Tuesday, February 24, 2009

Cormac Deane: The Embedded Screen and the State of Exception: Counterterrorist Narratives and the War on Terror

(I came across this essay as I was researching into the process and effects of "framing" knowledge for my students who are wrestling with ideological positions [their own and their sources] in their history projects. This was a pleasant surprise in that it demonstrates how "form" is just as important as [and complementary of] content. The essay also engages Slavoj Zizek's conception of the performative clustering effect of ideological keywords, Giorgio Agamben's analysis of the concept of the "state of exception," and how power is asserted and expressed through rhetorical-paradigms. This is a initial insight that should be explored...)

The Embedded Screen and the State of Exception: Counterterrorist Narratives and the War on Terror
by Cormac Deane
Refractory (Melbourne University, Australia)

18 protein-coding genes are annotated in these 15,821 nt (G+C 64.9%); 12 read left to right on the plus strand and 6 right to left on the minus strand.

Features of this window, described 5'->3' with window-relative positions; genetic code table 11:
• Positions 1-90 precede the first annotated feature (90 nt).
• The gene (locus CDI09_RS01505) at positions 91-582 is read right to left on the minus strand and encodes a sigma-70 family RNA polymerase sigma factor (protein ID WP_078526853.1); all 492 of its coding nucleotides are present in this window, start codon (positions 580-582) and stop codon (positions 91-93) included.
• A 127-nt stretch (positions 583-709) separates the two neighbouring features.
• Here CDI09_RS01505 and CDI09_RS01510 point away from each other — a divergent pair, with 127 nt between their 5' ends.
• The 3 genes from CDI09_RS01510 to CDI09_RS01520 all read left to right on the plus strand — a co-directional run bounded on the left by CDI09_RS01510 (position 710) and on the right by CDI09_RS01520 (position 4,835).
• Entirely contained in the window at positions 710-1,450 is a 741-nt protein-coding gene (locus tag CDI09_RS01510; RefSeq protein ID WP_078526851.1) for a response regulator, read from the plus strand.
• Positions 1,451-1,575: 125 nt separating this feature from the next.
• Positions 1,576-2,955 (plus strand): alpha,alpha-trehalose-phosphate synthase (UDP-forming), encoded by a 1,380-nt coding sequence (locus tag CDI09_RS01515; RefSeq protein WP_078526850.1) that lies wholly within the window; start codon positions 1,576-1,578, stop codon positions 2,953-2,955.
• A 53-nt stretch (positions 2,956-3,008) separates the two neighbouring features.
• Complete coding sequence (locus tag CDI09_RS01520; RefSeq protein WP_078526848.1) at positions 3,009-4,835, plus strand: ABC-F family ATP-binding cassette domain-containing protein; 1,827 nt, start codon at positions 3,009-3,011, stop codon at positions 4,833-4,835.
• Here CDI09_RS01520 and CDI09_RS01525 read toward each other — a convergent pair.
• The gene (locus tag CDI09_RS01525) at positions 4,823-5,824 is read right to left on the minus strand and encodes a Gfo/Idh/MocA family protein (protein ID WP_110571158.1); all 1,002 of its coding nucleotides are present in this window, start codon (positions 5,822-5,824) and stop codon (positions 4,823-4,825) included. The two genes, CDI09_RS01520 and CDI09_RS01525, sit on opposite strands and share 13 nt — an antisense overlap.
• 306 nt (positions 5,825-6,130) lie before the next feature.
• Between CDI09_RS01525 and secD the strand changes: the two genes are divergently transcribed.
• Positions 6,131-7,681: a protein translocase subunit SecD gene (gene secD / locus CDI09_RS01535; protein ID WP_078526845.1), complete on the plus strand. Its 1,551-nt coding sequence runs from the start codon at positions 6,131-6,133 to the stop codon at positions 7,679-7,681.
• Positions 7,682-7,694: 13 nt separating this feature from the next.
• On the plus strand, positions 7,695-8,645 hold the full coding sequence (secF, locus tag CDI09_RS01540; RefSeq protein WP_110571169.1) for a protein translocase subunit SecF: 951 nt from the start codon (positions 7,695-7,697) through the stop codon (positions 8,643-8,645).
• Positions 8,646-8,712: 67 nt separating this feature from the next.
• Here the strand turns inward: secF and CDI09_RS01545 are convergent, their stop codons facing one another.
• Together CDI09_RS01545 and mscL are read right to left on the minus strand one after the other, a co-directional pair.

Abstract: The embedded screen is a key feature of contemporary film and television texts featuring ‘terrorism’. Recurring chronotopes in these narratives, such as the control room and television news programmes, present us with frames within frames that have two complementary functions. First, embedded frames enact circular modes of logic, such as tautology and autology, which are crucial in the creation of a coherent notion of ‘terrorism’. Second, embedded frames are the screen-manifestation of the legal concept of the state of exception, which must be invoked so that the forces of law and order can take extraordinary measures in the face of a ‘terrorist’ threat. The rhetoric of interiority/exteriority that is enunciated by the frame within a frame reflects and constitutes sovereignty’s reliance on the notion of the state of exception in order to establish and consolidate itself. Just as, following Giorgio Agamben and others, the state of exception is at the heart of the power of the state, so is the embedded frame at the heart of the depiction of power in contemporary narratives. This analysis is based primarily on the television series 24 and on films based on novels by Tom Clancy.